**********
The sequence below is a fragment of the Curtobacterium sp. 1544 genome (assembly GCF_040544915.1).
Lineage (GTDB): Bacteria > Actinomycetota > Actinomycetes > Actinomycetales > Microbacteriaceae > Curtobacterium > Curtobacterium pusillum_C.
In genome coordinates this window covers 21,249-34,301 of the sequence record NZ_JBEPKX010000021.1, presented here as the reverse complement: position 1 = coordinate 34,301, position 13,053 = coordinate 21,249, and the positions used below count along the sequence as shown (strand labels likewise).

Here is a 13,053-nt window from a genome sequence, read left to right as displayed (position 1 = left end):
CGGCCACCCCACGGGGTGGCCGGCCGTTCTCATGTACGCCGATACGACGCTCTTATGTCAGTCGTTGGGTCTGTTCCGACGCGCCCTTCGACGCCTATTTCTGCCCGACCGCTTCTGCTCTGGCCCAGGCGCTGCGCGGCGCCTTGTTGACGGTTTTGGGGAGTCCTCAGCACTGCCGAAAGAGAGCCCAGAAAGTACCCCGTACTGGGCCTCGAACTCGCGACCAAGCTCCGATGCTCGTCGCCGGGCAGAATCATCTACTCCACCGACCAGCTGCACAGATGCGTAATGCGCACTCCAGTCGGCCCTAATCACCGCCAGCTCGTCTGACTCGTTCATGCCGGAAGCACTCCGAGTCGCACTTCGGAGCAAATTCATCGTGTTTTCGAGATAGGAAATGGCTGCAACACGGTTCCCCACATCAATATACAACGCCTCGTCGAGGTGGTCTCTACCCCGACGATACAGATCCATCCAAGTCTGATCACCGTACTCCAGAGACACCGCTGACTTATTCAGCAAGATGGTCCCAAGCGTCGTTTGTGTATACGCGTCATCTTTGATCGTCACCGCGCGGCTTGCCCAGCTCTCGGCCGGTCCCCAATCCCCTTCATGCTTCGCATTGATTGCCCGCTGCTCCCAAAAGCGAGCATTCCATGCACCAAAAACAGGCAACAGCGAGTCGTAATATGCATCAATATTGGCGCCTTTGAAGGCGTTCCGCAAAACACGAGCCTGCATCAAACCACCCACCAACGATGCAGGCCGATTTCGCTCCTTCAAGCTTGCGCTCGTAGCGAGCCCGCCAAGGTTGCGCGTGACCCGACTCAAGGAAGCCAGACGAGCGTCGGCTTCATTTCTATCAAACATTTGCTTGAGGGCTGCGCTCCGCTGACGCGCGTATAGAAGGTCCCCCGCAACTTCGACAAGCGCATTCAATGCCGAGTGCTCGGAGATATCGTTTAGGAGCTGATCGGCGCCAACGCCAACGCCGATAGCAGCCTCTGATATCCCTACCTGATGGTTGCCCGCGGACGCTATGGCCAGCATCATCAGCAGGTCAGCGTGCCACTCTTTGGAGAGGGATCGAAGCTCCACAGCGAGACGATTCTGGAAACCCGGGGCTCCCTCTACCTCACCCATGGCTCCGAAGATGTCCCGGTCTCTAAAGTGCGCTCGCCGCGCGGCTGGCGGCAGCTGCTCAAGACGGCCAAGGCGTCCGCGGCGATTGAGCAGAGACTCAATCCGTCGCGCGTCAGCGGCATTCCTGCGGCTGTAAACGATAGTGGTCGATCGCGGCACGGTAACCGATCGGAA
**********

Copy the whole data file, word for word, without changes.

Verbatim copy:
The sequence below is a fragment of the Curtobacterium sp. 1544 genome (assembly GCF_040544915.1).
Lineage (GTDB): Bacteria > Actinomycetota > Actinomycetes > Actinomycetales > Microbacteriaceae > Curtobacterium > Curtobacterium pusillum_C.
In genome coordinates this window covers 21,249-34,301 of the sequence record NZ_JBEPKX010000021.1, presented here as the reverse complement: position 1 = coordinate 34,301, position 13,053 = coordinate 21,249, and the positions used below count along the sequence as shown (strand labels likewise).

Here is a 13,053-nt window from a genome sequence, read left to right as displayed (position 1 = left end):
CGGCCACCCCACGGGGTGGCCGGCCGTTCTCATGTACGCCGATACGACGCTCTTATGTCAGTCGTTGGGTCTGTTCCGACGCGCCCTTCGACGCCTATTTCTGCCCGACCGCTTCTGCTCTGGCCCAGGCGCTGCGCGGCGCCTTGTTGACGGTTTTGGGGAGTCCTCAGCACTGCCGAAAGAGAGCCCAGAAAGTACCCCGTACTGGGCCTCGAACTCGCGACCAAGCTCCGATGCTCGTCGCCGGGCAGAATCATCTACTCCACCGACCAGCTGCACAGATGCGTAATGCGCACTCCAGTCGGCCCTAATCACCGCCAGCTCGTCTGACTCGTTCATGCCGGAAGCACTCCGAGTCGCACTTCGGAGCAAATTCATCGTGTTTTCGAGATAGGAAATGGCTGCAACACGGTTCCCCACATCAATATACAACGCCTCGTCGAGGTGGTCTCTACCCCGACGATACAGATCCATCCAAGTCTGATCACCGTACTCCAGAGACACCGCTGACTTATTCAGCAAGATGGTCCCAAGCGTCGTTTGTGTATACGCGTCATCTTTGATCGTCACCGCGCGGCTTGCCCAGCTCTCGGCCGGTCCCCAATCCCCTTCATGCTTCGCATTGATTGCCCGCTGCTCCCAAAAGCGAGCATTCCATGCACCAAAAACAGGCAACAGCGAGTCGTAATATGCATCAATATTGGCGCCTTTGAAGGCGTTCCGCAAAACACGAGCCTGCATCAAACCACCCACCAACGATGCAGGCCGATTTCGCTCCTTCAAGCTTGCGCTCGTAGCGAGCCCGCCAAGGTTGCGCGTGACCCGACTCAAGGAAGCCAGACGAGCGTCGGCTTCATTTCTATCAAACATTTGCTTGAGGGCTGCGCTCCGCTGACGCGCGTATAGAAGGTCCCCCGCAACTTCGACAAGCGCATTCAATGCCGAGTGCTCGGAGATATCGTTTAGGAGCTGATCGGCGCCAACGCCAACGCCGATAGCAGCCTCTGATATCCCTACCTGATGGTTGCCCGCGGACGCTATGGCCAGCATCATCAGCAGGTCAGCGTGCCACTCTTTGGAGAGGGATCGAAGCTCCACAGCGAGACGATTCTGGAAACCCGGGGCTCCCTCTACCTCACCCATGGCTCCGAAGATGTCCCGGTCTCTAAAGTGCGCTCGCCGCGCGGCTGGCGGCAGCTGCTCAAGACGGCCAAGGCGTCCGCGGCGATTGAGCAGAGACTCAATCCGTCGCGCGTCAGCGGCATTCCTGCGGCTGTAAACGATAGTGGTCGATCGCGGCACGGTAACCGATCGGAA